What, you thought I wouldn't weigh in on my favorite band releasing their first album in 16 years this week? Are you fucking mental? Did I pre-order the album a number of months ago? YES. Did I lose my shit when NPR made the album available online for streaming? YES. Did I redeem my MP3 download from TopShelfRecords on midnight July 8th? THRICE YES.
Before I share my initial thoughts on the new Braid album... I want you to understand that I have an irrational love for this band. I vividly remember the first time I heard their music. I've seen them numerous times live in my lifetime and I've seriously considered flying to a city in the near future to catch them perform on the first leg of the No Coast tour.
I'm in the tank for this band. Possibly more so than any other band in my musical library.
A couple of years ago, the band put out 4 song EP entitled Closer to Closed - the release consisted of 3 new tracks and a cover. It sorta provided a trajectory of where the band was heading as a collective group of friends (in their 30s) who above all enjoy recording and performing music together.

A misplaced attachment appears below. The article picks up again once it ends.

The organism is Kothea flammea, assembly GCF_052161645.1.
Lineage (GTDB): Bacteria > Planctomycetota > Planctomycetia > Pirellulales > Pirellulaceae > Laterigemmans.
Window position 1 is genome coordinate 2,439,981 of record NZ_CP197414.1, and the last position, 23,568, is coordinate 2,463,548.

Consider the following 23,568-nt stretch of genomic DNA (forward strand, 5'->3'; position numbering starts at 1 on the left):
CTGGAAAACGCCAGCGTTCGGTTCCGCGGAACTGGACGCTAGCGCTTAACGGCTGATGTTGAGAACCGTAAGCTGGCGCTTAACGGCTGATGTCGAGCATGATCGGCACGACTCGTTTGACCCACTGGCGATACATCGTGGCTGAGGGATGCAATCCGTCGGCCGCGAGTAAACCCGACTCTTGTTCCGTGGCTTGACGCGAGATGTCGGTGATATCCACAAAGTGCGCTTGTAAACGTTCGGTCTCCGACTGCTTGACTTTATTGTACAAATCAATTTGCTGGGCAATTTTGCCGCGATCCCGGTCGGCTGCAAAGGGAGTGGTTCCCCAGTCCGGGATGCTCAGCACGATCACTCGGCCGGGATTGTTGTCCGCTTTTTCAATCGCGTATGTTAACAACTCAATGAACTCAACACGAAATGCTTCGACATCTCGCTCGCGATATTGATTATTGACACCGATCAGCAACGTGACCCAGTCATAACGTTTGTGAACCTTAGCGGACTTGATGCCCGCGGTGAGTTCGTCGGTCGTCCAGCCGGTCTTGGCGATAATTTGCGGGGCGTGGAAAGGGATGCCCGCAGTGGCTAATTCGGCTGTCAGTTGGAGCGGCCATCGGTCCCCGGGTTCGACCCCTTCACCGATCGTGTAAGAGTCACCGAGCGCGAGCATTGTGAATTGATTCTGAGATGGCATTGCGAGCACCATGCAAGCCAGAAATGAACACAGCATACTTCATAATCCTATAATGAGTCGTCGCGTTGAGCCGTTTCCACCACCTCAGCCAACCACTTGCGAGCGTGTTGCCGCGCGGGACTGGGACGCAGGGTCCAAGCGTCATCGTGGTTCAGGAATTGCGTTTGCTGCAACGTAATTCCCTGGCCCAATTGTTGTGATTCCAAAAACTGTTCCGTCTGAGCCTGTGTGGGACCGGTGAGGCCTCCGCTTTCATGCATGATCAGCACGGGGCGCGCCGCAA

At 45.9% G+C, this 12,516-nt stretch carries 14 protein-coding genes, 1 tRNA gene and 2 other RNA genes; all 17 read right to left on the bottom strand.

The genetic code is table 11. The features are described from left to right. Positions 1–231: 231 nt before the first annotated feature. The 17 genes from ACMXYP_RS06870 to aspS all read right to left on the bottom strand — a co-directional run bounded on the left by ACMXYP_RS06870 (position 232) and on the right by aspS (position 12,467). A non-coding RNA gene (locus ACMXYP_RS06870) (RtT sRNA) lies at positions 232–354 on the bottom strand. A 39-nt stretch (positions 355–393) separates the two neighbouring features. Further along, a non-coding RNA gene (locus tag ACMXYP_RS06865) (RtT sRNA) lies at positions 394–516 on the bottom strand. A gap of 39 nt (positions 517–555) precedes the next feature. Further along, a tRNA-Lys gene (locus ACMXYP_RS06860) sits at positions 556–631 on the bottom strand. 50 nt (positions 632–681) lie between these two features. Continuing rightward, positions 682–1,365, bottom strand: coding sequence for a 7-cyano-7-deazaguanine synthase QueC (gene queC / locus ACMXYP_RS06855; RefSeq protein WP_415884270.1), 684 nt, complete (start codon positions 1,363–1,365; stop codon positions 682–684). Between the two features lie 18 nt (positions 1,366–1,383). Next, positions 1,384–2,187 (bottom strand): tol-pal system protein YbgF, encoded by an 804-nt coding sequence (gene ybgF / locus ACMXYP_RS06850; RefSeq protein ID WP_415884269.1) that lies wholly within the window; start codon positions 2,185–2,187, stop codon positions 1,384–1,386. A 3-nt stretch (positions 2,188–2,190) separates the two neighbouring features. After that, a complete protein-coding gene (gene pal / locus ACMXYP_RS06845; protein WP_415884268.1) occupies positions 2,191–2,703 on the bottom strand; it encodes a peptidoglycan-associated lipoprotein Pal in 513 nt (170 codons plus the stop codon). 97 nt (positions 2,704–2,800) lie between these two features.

Roughly a year or so ago, Braid released 2 songs (which are on No Coast) on a split EP (entitled SPLIT) with Balance and Composure. It took a number of listens... but I sorta cobbled the two releases and I came to grips with what Braid was going to sound like 16 years after Frame and Canvas.
When I listened to the opening track Bang - I kinda settled into setting my expectations for the record. I've always championed Chris Broach songs over Nana ones so I was really stoked to hear him reins on the second track of the album - East End Hollows.
The album is freakishly balanced in that respect... Nana and Broach are equally represented on this album. The song No Coast (a play on Chicago being in the midwest and the band not wanting to coast through the recording of this album) - equally features the two trading vocal duties. It's possibly the song I'm most excited to hear them perform live...
I'm slowly starting to explore and get a lot more familiar with the later tracks of the album now. Two stand out tracks: Put Some Wings On That Kid and Life Crisis - are interesting and cryptic in way that only Nana can deliver. In a recent interview Nana opened up about his documenting habit and recently meeting his real parents (he's an adoptee).
All in all - I think the album is great. 10 of the 12 songs were new to me and my favorite band has released 15 new tracks over the past 3 years.
If you get a chance to watch Killing A Camera (re-shot in 2004) you can begin to see that these guys never wanted to really break up. This is the sound of 4 friends truly not compromising their friendships or artistic visions.
There's something nice about loving a band that isn't intending to break through in terms of fan base recognition. They just continue to effect those who stop long enough to listen.